1) There is disagreement as to whether the edifice on Djer's sealing has any relation to a structure at Giza alluded to by the Dream Stele.
We believe it does for the simple reason that it is a building-sized structure surmounted by an animal and that Gardiner V3 hints at Giza...(Ro)Stau. Petrie thought it was the Set animal and we expand why we think that's a harmless but consequential error...consequential for our thesis. Whether or not there is a palace facade with double axes is a side-issue. Pr-Ur may have been inspired by a monument at Giza and its use as a scribes' administration center of the early state makes perfect sense in our model.
2) There is disagreement on what the neck rings mean, but I think the poster is missing the main point...we are not saying the ring(s) were necessarily made that way on purpose 12,000 years ago. We are saying however they were created, by man or the elements, when the Mehit myth was created in AE, the rings were there and they inspired the lioness depiction as seen.
3) I agree with Laird that there is a semantic connection with the cubit and we mention that in one of the Figure captions....this is of special interest because I think the original monument bears strong associations with flooding and the measuring of Nile floods of course is a key feature of the dynastic state along with the civil calendar instead of the more archaic and less predictable timing using wp-rnpt and the lunar month.
4) There is disagreement with the logic of the rationale which first seemingly spuriously assigns "JAW" the lexical value of "key" and then uses that assumption to the build the rest of the case.
I couldn't disagree more with that opinion. First of all the symbol is obviously rare. We were up against a more acute problem then even Hermann Junker (and the symbol analysis I posted here for Madelaine) because there is no other context with which to compare this one to and mind you the symbol has been misclassified to make matters even worse. However, the dual title provides a certain set of plausible choices and key is clearly one of them especially because we also provide evidence that locks with similarly shaped keys existed and that MK Egyptians at least used locks with pin tumblers. I think Avry just didn't read the whole article and I do not in any way chide him for it. I just don't agree with his comment there.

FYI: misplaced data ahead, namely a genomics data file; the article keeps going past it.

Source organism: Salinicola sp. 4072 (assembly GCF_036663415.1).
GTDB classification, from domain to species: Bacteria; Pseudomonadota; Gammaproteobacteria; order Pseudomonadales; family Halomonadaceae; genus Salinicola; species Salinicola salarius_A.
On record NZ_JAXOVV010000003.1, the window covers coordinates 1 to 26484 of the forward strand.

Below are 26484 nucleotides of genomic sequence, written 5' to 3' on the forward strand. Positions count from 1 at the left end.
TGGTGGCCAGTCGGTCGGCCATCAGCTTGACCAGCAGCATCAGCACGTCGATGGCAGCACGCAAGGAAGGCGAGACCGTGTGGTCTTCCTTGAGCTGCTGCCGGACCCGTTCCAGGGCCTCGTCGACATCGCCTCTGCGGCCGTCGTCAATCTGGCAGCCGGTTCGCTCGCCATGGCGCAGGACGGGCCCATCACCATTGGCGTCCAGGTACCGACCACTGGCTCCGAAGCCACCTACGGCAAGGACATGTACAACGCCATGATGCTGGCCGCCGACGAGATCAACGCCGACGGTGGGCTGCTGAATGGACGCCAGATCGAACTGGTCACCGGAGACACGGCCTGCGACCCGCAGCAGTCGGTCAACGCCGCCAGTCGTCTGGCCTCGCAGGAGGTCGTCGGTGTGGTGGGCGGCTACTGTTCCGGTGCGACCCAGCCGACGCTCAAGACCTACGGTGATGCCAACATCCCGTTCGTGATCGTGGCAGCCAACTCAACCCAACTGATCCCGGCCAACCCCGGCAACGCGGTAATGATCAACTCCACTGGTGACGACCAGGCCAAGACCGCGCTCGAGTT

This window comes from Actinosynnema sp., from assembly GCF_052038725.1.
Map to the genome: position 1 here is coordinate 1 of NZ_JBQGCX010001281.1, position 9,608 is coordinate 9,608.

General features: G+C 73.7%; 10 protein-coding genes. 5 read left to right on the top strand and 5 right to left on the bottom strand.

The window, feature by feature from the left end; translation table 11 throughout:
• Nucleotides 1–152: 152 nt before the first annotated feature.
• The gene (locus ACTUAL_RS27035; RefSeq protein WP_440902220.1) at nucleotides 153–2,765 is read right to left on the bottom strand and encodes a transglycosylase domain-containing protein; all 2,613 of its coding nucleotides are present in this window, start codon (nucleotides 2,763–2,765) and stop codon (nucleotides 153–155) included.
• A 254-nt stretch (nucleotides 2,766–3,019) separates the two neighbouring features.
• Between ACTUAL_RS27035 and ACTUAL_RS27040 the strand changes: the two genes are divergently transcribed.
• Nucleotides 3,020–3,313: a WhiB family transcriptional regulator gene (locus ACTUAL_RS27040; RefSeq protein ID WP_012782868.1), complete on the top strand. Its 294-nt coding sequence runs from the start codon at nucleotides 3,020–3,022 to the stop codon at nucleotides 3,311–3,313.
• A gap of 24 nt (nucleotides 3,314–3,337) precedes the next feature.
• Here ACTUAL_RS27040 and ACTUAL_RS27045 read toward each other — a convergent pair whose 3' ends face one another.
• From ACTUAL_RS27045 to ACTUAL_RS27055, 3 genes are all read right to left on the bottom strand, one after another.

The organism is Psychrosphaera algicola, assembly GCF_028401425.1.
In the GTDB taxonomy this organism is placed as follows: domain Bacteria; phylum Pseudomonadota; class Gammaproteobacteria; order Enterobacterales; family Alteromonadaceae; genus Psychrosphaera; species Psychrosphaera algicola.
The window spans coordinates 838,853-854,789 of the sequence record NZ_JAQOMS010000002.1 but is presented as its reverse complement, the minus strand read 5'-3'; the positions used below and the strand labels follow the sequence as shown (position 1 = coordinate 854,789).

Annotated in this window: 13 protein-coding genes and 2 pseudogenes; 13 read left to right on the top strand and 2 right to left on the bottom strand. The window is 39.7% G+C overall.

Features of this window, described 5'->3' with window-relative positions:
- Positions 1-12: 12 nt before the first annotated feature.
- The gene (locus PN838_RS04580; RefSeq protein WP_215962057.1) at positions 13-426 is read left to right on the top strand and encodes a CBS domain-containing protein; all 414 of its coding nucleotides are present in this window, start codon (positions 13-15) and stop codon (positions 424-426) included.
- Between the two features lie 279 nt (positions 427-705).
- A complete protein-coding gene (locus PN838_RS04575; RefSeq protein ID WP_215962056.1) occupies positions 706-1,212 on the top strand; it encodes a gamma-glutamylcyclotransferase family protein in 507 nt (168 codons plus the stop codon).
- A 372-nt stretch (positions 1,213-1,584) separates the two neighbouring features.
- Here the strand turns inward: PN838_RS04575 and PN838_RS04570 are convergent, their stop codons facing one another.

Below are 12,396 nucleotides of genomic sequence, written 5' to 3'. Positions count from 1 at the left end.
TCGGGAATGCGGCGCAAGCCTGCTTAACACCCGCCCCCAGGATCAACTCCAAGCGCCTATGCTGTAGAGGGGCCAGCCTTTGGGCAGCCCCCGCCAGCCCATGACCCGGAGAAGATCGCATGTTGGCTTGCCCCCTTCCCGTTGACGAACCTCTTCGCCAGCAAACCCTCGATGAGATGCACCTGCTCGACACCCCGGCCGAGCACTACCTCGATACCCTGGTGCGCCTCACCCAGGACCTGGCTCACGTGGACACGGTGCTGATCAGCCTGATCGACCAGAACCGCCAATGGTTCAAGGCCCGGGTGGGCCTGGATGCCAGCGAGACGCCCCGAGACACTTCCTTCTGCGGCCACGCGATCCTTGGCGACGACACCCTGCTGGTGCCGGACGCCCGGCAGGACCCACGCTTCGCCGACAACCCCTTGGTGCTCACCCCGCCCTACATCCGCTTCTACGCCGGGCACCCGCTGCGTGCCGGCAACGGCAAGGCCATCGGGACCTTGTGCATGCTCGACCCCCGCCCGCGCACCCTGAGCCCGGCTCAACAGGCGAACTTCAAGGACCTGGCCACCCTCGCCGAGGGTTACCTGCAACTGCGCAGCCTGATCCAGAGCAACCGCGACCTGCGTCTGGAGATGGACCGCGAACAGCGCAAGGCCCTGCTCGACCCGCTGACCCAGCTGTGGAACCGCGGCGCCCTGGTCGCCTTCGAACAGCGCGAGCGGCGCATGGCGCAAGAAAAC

His other comment likewise is without merit. Robert Schoch has published hard-core seismic data, with which other geologists btw have no problem because they understand the method well, which date the first exposure of the ditch surface to the elements to the 11th millenium BC. Avry needs to familiarize himself with those data and the validity of the method. The JAW/Schoch case does not soley rest on enclosure and Sphinx erosion lines and most people in this field rather strangely do not know this.
....and that's it for now. But all this back and forth on the details isn't really what matters. This paper does not settle the issue and it wasn't meant to. It was meant to formulate a testable hypothesis, not a lingering theory we can forever argue about like fake cartouches and paint runnels.
I was trained as a basic scientist, Thanos. I looked at this problem and asked myself what is a testable hypothesis, an unequivocal falsification test, of the idea that the Sphinx is as old as geology and astronomy tell us and why does the orthodox camp resist data of a non-archeological kind? I looked at Mark Lehner's entire argument from A-Z and to any well-trained scientist it doesn't hold water. The Khafre Theory may be a working model of a subset of all the data, but that's not how you make a scientific model. But ultimately an Egyptologist' gold standard is textual proof and I agreed that it was missing. If the Sphinx stood there in 3000 B.C., where was the awe of it carved and painted into ivory, clay, slate, wood, papyrus, Limestone and Granite before the Khufu clan came to power? Why did no one notice it? I propose all accept the dogma at face value and missed what has been in plain sight all along. And this is when I remembered something that had struck me previously but I passed it up (just like all those dogma-struck Egyptologists)...something on Hemiunu's pedestal....and the rest came together over breakfast with Robert Schoch and Robert Bauval.
I think we have now have more than enough probable cause to go back to the Sphinx and collect some real data (not those ill-placed probes made by Z.H. and M.L.)and eventually carefully and in an intelligent data-guided manner drill a small hole into that void beneath the left paw to see what's inside. That will make or break this thesis and that is how you do science. You put models to the test to break them and refine them. This paper is the mission statement to justify that test.
Edited 7 time(s). Last edit at 26-Oct-17 04:43 by Manu.